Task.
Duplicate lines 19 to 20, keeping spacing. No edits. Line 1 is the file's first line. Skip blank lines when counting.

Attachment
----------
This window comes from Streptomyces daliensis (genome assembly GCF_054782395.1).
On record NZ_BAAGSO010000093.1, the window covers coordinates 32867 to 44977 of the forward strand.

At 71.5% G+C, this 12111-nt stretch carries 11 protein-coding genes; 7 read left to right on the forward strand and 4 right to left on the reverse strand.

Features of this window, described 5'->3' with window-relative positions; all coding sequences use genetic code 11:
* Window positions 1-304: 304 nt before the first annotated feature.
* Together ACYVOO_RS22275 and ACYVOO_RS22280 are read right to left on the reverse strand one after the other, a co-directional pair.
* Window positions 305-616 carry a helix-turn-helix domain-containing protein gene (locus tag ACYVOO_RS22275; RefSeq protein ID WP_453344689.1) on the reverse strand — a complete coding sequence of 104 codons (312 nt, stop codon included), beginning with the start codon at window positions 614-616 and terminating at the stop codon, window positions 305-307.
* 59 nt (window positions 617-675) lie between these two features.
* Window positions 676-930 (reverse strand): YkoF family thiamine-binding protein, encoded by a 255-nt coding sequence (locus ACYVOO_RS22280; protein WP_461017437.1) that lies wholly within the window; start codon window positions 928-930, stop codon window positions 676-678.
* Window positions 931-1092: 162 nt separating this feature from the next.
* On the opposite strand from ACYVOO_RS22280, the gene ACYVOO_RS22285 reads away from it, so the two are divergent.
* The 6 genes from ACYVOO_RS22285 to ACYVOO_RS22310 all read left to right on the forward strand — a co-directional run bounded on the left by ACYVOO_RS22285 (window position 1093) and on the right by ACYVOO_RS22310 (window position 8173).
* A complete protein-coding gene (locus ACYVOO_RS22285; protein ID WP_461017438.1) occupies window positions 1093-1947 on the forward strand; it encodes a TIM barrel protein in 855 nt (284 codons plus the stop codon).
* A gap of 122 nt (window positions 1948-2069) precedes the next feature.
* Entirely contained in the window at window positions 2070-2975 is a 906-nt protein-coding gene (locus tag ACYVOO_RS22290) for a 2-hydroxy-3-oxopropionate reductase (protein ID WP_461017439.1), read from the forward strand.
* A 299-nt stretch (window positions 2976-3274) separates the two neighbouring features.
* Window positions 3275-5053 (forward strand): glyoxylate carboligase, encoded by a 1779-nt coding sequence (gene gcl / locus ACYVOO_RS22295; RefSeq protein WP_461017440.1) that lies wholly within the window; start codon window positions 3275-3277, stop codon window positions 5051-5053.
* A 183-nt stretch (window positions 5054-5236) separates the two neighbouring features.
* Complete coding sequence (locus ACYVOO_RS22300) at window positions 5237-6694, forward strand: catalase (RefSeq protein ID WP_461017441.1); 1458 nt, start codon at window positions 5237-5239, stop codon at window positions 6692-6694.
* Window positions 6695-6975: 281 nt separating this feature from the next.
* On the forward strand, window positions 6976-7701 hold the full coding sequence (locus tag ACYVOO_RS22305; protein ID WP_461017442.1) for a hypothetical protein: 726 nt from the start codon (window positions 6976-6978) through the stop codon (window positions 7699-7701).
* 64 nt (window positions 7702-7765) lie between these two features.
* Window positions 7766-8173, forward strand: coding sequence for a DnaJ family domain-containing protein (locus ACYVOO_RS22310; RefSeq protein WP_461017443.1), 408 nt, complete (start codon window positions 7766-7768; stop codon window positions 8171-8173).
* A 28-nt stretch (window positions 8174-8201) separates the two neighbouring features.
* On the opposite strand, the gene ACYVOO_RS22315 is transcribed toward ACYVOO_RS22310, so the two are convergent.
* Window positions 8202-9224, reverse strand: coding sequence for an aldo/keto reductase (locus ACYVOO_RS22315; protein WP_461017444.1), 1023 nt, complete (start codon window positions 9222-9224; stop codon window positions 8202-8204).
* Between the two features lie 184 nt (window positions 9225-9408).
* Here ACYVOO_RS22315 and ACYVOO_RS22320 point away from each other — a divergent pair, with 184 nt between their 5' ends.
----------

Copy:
* Complete coding sequence (locus ACYVOO_RS22300) at window positions 5237-6694, forward strand: catalase (RefSeq protein ID WP_461017441.1); 1458 nt, start codon at window positions 5237-5239, stop codon at window positions 6692-6694.
* Window positions 6695-6975: 281 nt separating this feature from the next.